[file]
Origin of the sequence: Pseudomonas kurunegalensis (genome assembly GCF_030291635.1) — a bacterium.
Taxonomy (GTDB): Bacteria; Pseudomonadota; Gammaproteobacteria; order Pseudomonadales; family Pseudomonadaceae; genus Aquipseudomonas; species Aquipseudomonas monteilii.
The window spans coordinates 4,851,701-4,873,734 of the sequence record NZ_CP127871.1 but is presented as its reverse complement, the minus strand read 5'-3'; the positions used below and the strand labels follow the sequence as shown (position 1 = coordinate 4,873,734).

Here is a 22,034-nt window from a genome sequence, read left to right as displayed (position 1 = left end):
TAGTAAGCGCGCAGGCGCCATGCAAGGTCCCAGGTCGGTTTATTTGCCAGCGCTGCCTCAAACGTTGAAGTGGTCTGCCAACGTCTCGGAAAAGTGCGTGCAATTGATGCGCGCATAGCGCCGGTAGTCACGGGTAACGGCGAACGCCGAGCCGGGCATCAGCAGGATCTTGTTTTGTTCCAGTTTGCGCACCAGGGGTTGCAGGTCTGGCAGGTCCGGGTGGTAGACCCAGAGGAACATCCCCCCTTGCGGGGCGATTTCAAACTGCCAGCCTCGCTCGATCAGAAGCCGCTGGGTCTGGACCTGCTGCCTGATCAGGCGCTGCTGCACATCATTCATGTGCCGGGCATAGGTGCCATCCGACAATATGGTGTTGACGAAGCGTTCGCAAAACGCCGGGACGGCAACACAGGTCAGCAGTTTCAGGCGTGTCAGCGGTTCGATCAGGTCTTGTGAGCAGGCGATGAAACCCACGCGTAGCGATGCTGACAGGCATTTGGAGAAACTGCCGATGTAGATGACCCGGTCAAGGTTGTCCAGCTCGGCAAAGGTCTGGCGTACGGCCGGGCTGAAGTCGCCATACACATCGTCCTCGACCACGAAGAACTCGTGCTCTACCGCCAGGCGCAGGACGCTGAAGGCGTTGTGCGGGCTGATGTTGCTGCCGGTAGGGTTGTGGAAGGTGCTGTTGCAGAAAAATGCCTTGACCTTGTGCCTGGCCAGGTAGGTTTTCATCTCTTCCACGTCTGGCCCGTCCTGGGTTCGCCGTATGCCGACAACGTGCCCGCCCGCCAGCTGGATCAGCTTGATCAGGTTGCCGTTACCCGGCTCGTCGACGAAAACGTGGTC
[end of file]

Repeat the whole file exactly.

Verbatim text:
Origin of the sequence: Pseudomonas kurunegalensis (genome assembly GCF_030291635.1) — a bacterium.
Taxonomy (GTDB): Bacteria; Pseudomonadota; Gammaproteobacteria; order Pseudomonadales; family Pseudomonadaceae; genus Aquipseudomonas; species Aquipseudomonas monteilii.
The window spans coordinates 4,851,701-4,873,734 of the sequence record NZ_CP127871.1 but is presented as its reverse complement, the minus strand read 5'-3'; the positions used below and the strand labels follow the sequence as shown (position 1 = coordinate 4,873,734).

Here is a 22,034-nt window from a genome sequence, read left to right as displayed (position 1 = left end):
TAGTAAGCGCGCAGGCGCCATGCAAGGTCCCAGGTCGGTTTATTTGCCAGCGCTGCCTCAAACGTTGAAGTGGTCTGCCAACGTCTCGGAAAAGTGCGTGCAATTGATGCGCGCATAGCGCCGGTAGTCACGGGTAACGGCGAACGCCGAGCCGGGCATCAGCAGGATCTTGTTTTGTTCCAGTTTGCGCACCAGGGGTTGCAGGTCTGGCAGGTCCGGGTGGTAGACCCAGAGGAACATCCCCCCTTGCGGGGCGATTTCAAACTGCCAGCCTCGCTCGATCAGAAGCCGCTGGGTCTGGACCTGCTGCCTGATCAGGCGCTGCTGCACATCATTCATGTGCCGGGCATAGGTGCCATCCGACAATATGGTGTTGACGAAGCGTTCGCAAAACGCCGGGACGGCAACACAGGTCAGCAGTTTCAGGCGTGTCAGCGGTTCGATCAGGTCTTGTGAGCAGGCGATGAAACCCACGCGTAGCGATGCTGACAGGCATTTGGAGAAACTGCCGATGTAGATGACCCGGTCAAGGTTGTCCAGCTCGGCAAAGGTCTGGCGTACGGCCGGGCTGAAGTCGCCATACACATCGTCCTCGACCACGAAGAACTCGTGCTCTACCGCCAGGCGCAGGACGCTGAAGGCGTTGTGCGGGCTGATGTTGCTGCCGGTAGGGTTGTGGAAGGTGCTGTTGCAGAAAAATGCCTTGACCTTGTGCCTGGCCAGGTAGGTTTTCATCTCTTCCACGTCTGGCCCGTCCTGGGTTCGCCGTATGCCGACAACGTGCCCGCCCGCCAGCTGGATCAGCTTGATCAGGTTGCCGTTACCCGGCTCGTCGACGAAAACGTGGTC